While a student at Northeastern University School of Law, I was fortunate to be able to pursue two human rights co-ops with the support of the Program on Human Rights and the Global Economy. I completed my first co-op during the summer of 2010, staying here in Boston to work with Physicians for Human Rights. My fourth and final co-op was a PHRGE create-your-own international co-op that sent me to the Caribbean side of Costa Rica. There I worked with NUSL alumnus Emily Yozell to learn about the precarious state of land ownership and the threat this poses to the cultural survival of local Afro-Caribbean communities.
Thanks to the support of PHRGE, I was able to spend three months living among and learning from these communities. I began collecting interviews and established a website to broadcast local stories and explore the legal aspect of this conflict between sustainable development, human rights and local dignity versus environmental conservation. I was both intrigued by the complexity of the issue and moved by the stories of those I met. When I returned to Boston last summer to graduate and study for the bar exam, I knew I wanted to keep working for these communities.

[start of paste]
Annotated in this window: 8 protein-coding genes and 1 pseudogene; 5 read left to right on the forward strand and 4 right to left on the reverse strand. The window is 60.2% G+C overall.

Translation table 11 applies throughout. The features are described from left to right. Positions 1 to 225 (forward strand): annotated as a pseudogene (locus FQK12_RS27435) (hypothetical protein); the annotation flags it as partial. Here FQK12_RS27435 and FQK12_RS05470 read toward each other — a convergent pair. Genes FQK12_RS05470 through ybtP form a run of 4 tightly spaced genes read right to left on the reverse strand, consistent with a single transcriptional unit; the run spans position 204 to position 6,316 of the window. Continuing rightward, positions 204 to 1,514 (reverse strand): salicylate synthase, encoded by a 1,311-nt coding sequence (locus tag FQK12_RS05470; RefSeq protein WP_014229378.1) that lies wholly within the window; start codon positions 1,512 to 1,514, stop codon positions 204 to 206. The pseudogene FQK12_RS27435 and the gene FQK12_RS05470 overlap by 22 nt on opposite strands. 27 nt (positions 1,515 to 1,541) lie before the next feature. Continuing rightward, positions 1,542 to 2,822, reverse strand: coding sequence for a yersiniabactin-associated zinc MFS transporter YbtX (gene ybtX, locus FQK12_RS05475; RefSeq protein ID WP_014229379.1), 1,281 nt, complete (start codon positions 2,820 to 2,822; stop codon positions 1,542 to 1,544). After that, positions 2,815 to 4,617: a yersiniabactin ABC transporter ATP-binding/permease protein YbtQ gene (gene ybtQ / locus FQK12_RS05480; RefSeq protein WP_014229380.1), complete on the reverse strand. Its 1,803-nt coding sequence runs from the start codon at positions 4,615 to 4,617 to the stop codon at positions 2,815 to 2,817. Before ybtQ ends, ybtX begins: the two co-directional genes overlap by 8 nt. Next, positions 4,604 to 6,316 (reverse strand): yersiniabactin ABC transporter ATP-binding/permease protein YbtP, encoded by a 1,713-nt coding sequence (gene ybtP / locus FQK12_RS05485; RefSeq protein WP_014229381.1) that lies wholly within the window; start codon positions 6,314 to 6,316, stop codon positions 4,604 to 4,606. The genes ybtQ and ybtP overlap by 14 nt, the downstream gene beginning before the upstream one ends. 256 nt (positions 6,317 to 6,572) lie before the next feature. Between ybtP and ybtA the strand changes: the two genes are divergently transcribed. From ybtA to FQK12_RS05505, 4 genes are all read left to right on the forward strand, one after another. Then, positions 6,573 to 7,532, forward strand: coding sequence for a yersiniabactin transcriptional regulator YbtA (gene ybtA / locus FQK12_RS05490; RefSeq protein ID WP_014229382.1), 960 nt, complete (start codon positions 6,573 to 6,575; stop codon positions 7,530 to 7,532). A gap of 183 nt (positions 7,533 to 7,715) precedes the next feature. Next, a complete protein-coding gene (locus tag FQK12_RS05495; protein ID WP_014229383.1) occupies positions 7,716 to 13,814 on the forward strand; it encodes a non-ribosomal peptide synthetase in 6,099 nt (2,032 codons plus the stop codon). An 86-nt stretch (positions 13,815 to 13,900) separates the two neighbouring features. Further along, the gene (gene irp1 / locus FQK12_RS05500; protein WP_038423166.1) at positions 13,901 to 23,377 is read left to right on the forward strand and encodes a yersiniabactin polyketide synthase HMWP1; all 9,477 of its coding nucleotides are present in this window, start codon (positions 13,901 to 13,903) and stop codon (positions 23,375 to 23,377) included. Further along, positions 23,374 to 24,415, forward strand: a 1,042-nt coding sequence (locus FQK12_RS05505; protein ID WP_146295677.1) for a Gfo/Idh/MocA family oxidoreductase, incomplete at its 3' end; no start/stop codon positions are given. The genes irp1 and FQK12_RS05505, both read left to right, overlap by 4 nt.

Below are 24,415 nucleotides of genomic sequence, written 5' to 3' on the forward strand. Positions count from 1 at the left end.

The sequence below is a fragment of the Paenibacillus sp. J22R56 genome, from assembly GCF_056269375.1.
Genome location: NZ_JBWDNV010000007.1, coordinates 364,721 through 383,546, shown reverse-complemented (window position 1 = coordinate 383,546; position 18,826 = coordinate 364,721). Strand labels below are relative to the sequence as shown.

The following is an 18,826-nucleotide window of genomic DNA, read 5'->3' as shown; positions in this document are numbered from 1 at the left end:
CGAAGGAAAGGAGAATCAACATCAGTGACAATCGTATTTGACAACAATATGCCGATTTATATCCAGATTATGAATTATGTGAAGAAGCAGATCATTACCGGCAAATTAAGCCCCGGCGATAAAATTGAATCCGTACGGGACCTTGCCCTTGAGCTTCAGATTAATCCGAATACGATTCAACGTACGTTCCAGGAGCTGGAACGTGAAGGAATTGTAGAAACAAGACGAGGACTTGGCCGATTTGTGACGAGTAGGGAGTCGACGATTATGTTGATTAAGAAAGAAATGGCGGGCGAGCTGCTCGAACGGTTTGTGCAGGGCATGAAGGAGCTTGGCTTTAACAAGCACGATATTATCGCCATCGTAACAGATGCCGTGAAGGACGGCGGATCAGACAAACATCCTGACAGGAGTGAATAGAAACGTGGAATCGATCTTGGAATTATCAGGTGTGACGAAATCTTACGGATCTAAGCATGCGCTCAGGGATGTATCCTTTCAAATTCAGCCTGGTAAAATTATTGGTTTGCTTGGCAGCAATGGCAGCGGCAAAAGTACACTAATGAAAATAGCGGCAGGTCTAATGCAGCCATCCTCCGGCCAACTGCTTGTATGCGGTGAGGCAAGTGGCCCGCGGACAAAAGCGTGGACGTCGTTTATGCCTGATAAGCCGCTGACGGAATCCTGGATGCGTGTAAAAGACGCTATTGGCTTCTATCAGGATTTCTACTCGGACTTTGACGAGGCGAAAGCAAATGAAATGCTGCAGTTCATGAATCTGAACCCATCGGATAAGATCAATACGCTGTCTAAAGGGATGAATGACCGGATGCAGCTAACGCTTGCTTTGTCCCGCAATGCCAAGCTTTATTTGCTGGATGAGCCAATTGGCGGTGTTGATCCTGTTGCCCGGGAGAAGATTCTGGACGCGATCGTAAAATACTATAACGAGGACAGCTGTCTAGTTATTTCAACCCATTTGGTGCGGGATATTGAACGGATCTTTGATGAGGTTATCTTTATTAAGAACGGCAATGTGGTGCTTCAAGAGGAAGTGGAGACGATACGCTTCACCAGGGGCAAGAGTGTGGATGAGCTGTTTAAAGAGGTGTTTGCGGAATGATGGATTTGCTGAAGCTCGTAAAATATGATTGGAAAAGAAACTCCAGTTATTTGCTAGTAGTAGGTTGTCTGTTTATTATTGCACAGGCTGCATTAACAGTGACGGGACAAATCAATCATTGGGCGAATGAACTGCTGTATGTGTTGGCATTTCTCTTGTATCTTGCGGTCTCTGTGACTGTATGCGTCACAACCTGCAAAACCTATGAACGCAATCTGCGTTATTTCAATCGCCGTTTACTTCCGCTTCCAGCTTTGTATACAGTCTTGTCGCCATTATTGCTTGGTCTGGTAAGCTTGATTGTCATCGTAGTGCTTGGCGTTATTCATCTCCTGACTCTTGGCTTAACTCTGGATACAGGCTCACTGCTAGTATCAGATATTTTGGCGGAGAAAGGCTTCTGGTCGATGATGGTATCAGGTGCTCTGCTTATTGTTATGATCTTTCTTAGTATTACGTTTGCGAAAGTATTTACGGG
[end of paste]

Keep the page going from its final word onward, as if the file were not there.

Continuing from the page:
In the past year I have returned to Costa Rica twice and established The Rich Coast Project, a community storytelling and collective history project aimed at advancing the social, economic and cultural rights of coastal Afro-Caribbean populations and other communities along Costa Rica’s southern Caribbean coast. Through the combination of new media storytelling and legal research, we will tell the communities’ side of the story and explore alternative approaches to the competing aims of sustainable development and environmental conservation.
The project will work with local advocates to produce a collective memory of the area and its people, tracing the historical process of development and examining the impact of national conservation policy over the past several decades. This process will be supported by the simultaneous development of an online resource of community archives, legal research, and educational materials aimed at promoting widespread understanding of the complicated legal forces at play.
The goal of the project is to use creative advocacy to build the case for keeping the local people on their land, showing that not only is it the right thing to do, it will also produce better results for the people and the environment.
If you are interested in knowing more about The Rich Coast Project and ways you can support or be involved in our work, Visit www.therichcoastproject.com or email me at firstname.lastname@example.org. You can also connect with us on Facebook, Twitter, Flickr and YouTube.